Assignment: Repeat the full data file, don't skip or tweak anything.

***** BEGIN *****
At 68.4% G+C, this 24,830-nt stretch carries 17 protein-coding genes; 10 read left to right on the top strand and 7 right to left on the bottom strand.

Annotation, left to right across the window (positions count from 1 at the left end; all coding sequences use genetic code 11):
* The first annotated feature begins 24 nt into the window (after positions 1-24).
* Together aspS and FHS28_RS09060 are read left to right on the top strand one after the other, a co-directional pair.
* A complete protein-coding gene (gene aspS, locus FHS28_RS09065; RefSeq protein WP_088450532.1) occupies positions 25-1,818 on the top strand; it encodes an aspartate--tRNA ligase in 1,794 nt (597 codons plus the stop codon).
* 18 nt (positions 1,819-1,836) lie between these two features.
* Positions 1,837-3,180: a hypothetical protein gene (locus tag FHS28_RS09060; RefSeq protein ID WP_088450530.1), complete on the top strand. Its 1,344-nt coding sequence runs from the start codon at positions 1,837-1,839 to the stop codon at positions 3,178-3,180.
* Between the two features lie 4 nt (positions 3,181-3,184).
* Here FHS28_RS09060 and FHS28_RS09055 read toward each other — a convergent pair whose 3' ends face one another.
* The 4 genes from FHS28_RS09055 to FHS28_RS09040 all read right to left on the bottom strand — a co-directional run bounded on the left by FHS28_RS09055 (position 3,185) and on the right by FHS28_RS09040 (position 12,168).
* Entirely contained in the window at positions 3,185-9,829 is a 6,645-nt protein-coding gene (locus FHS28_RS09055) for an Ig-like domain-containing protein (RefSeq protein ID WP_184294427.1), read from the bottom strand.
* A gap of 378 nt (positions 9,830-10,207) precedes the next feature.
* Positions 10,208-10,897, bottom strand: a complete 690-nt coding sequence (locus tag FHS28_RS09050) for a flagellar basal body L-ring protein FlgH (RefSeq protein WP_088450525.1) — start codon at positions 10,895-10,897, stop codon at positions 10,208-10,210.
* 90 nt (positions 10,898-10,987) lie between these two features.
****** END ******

At 68.4% G+C, this 24,830-nt stretch carries 17 protein-coding genes; 10 read left to right on the top strand and 7 right to left on the bottom strand.

Annotation, left to right across the window (positions count from 1 at the left end; all coding sequences use genetic code 11):
* The first annotated feature begins 24 nt into the window (after positions 1-24).
* Together aspS and FHS28_RS09060 are read left to right on the top strand one after the other, a co-directional pair.
* A complete protein-coding gene (gene aspS, locus FHS28_RS09065; RefSeq protein WP_088450532.1) occupies positions 25-1,818 on the top strand; it encodes an aspartate--tRNA ligase in 1,794 nt (597 codons plus the stop codon).
* 18 nt (positions 1,819-1,836) lie between these two features.
* Positions 1,837-3,180: a hypothetical protein gene (locus tag FHS28_RS09060; RefSeq protein ID WP_088450530.1), complete on the top strand. Its 1,344-nt coding sequence runs from the start codon at positions 1,837-1,839 to the stop codon at positions 3,178-3,180.
* Between the two features lie 4 nt (positions 3,181-3,184).
* Here FHS28_RS09060 and FHS28_RS09055 read toward each other — a convergent pair whose 3' ends face one another.
* The 4 genes from FHS28_RS09055 to FHS28_RS09040 all read right to left on the bottom strand — a co-directional run bounded on the left by FHS28_RS09055 (position 3,185) and on the right by FHS28_RS09040 (position 12,168).
* Entirely contained in the window at positions 3,185-9,829 is a 6,645-nt protein-coding gene (locus FHS28_RS09055) for an Ig-like domain-containing protein (RefSeq protein ID WP_184294427.1), read from the bottom strand.
* A gap of 378 nt (positions 9,830-10,207) precedes the next feature.
* Positions 10,208-10,897, bottom strand: a complete 690-nt coding sequence (locus tag FHS28_RS09050) for a flagellar basal body L-ring protein FlgH (RefSeq protein WP_088450525.1) — start codon at positions 10,895-10,897, stop codon at positions 10,208-10,210.
* 90 nt (positions 10,898-10,987) lie between these two features.